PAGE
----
In the June issue of Fast Company, Sean Maloney, Intel’s chief sales and marketing officer, is quoted saying that their job “is to give [the audience] something so wonderful that they’ll spend money again.”
This is a great philosophy for any business for any time, but especially in a recession. Instead of waiting for customers to buy your product, what reason are you giving your audience to want to buy your product?
Hyundai is a great example of creating demand. Earlier this year, to encourage people to spend money on their cars, Hyundai launched the Assurance program. This is a program that states if you lose your job within the 12 months after you purchase your car, Hyundai will take it back without damaging your credit.
Many car companies copied that program, so Hyundai recently upped the ante. Now in addition to the Assurance program, Hyundai is giving $650 a month for six months to people who buy their CUVs. And if they lose their job they can return the car and keep the money. To people on the fence about buying a new car, that qualifies as “something so wonderful”.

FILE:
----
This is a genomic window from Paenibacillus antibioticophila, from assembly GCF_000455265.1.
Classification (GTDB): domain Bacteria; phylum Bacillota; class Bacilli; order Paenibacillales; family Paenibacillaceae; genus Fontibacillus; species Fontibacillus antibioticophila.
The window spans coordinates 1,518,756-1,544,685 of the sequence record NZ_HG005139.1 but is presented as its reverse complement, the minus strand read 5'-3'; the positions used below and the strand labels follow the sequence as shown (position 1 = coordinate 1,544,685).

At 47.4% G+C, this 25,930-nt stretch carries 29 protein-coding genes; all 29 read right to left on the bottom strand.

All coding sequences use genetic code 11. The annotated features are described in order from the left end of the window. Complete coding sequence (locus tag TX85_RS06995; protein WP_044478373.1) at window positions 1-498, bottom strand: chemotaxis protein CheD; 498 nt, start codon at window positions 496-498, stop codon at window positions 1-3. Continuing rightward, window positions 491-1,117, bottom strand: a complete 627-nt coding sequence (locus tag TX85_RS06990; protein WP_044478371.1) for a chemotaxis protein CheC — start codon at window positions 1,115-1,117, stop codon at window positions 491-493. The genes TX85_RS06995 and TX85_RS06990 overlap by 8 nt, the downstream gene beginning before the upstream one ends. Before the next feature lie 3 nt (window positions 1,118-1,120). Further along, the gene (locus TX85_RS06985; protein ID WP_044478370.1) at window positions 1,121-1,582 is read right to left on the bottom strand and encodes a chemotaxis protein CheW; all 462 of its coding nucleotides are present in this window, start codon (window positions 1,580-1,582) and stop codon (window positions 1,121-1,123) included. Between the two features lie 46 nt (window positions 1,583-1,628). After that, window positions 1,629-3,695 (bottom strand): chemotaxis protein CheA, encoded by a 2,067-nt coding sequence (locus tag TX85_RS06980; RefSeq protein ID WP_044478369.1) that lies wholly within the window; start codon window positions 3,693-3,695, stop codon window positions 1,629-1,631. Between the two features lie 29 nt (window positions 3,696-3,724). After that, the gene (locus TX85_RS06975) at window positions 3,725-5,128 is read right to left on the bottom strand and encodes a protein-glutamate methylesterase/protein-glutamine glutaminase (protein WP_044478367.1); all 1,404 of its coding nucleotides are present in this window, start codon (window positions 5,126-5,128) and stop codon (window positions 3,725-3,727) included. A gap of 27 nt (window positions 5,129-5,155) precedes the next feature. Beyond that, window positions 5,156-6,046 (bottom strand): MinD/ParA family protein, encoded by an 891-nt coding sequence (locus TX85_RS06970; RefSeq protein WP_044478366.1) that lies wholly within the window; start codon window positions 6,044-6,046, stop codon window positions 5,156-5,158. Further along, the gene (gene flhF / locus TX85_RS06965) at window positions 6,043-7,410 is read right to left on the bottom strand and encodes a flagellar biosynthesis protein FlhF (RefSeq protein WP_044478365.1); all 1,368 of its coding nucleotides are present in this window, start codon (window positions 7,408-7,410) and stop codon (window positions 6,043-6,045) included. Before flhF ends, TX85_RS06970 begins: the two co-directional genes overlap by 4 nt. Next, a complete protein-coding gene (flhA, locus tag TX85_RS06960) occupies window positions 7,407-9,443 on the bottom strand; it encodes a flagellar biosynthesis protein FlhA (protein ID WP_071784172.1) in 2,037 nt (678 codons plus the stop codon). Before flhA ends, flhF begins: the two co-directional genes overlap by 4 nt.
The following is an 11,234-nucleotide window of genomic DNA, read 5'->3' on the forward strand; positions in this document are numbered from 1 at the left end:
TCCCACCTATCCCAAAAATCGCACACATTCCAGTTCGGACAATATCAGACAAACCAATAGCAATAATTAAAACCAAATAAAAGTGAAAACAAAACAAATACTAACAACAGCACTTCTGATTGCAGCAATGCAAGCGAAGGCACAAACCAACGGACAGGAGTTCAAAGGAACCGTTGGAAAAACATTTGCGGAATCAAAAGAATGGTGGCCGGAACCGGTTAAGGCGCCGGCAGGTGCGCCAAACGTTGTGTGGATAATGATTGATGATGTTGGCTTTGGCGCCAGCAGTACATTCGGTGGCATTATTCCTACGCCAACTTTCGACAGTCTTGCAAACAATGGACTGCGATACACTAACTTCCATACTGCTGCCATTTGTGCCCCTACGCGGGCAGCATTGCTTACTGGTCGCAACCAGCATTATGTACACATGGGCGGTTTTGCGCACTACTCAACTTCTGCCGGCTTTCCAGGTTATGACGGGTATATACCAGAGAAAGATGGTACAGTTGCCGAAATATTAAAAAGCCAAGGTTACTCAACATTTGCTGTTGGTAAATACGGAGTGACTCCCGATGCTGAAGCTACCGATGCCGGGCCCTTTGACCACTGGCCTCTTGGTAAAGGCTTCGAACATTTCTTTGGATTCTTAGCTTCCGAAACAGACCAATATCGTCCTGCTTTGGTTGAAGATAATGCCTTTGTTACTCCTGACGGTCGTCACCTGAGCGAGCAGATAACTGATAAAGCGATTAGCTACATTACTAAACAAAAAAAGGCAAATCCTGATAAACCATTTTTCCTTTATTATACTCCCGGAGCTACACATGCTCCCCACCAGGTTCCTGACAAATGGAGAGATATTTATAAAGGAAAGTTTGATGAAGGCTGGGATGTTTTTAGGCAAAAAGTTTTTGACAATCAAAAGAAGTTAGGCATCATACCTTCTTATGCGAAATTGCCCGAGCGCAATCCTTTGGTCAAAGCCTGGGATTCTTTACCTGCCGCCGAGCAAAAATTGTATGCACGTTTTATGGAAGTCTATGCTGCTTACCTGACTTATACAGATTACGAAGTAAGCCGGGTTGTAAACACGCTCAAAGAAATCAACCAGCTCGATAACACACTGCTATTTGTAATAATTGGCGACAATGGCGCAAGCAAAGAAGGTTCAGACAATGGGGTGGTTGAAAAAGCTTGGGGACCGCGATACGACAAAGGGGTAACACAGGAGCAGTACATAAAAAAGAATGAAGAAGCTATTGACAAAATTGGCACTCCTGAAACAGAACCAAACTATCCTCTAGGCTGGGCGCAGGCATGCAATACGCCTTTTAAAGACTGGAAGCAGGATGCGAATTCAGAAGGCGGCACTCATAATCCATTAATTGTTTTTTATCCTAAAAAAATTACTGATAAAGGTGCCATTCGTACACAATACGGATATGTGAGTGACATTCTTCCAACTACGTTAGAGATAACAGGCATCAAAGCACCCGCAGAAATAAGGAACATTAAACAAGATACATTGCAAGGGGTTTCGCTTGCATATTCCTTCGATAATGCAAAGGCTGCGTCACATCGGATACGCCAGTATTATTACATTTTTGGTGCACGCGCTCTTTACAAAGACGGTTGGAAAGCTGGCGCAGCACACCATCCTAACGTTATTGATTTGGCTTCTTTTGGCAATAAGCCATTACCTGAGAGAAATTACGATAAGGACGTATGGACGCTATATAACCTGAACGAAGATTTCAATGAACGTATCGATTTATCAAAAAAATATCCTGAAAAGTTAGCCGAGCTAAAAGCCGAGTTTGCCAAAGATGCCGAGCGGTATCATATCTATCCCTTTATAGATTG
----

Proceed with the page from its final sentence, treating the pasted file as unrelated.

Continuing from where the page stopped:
Apple is another great example at a lower price point. Look at its iPhone apps. Does anyone really need an application called Pee Monkey? (Yes, there is such an app.) Probably not, but people are defining “wonderful” in record numbers helped by the low price point.
So what can you do to your product or service to make it irresistible?
- Could you improve the warranty that goes along with your service making it risk-free?
- Could you provide add-on services to make the offer enticing?
- Can you find a way for your product to save people money?
- How does your product make people’s lives easier, better, etc.?
Sometimes creating this “wonderful” simply requires educating your audience on all things your product can do.
This week take a look at your products and services and determine how to make your product or service so “wonderful that [people] will start spending money again.”
Please share what you come up with to make your product wonderful.